Average Canadian family paid $34,154 in taxes in 2015
In a recent study, we tracked the total tax bill of the average Canadian family from 1961 to 2015.
For 2015, we estimate that the average Canadian family (including single Canadians) earned $80,593 in income and paid $34,154 in total taxes (income taxes, payroll taxes, sales taxes, property taxes, etc.). That’s 42.4 per cent of income going to taxes—more than the 37.6 per cent that goes to food, clothing, and shelter combined. All told, Canadian families spend more on taxes than the basic necessities of life.
Times have certainly changed. Back in 1961, the first year we have calculations, the average family paid 33.5 per cent its household income in taxes while spending 56.5 per cent on basic necessities.
In fact, since 1961, the total tax bill increased by 1,939 per cent, dwarfing increases in shelter costs (1,425 per cent), clothing (746 per cent), and food (645 per cent). Even after accounting for inflation (the change in overall prices), the tax bill shot up 152.9 per cent over the period, to now consume more income than any other single family expense.
Of course, taxes are necessary—they help fund important government services. The issue is the amount of taxes governments take compared to what we get in return. With more than 42 per cent of income going to taxes, Canadians might wonder whether they’re getting the best value for their tax dollars.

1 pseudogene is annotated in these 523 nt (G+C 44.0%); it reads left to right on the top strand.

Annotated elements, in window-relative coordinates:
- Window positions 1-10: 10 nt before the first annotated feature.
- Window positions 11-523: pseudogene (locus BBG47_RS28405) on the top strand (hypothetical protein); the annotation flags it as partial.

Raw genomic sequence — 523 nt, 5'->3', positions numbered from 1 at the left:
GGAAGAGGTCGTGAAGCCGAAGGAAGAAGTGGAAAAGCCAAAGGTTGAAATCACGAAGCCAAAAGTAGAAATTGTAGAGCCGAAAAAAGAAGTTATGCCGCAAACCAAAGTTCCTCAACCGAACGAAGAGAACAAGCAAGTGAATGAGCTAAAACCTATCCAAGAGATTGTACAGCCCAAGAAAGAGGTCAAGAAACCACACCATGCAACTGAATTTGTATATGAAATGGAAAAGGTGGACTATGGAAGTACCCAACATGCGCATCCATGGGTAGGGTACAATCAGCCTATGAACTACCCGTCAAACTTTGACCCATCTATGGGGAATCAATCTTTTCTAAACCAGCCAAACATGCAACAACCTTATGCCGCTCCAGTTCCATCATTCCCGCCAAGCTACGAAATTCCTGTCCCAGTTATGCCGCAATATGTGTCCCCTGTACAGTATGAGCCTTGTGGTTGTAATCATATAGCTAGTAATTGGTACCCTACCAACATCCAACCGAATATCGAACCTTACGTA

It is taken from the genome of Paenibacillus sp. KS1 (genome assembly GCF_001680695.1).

That’s for individual Canadians and their families to decide.
But to make an informed assessment, you must have a complete understanding of all the taxes you pay. Unfortunately, it’s complicated because different levels of government levy such a wide range of taxes, with many taxes buried in consumer prices. Therein lies the value of our calculations.
An informed citizenry can hold government more accountable for the money it spends and continue a public debate about the overall tax burden and whether we’re getting our money’s worth. With Canadian families spending more on taxes than basic necessities, it’s a debate worth having.
To learn more, watch a video on the average Canadian family’s total tax bill.
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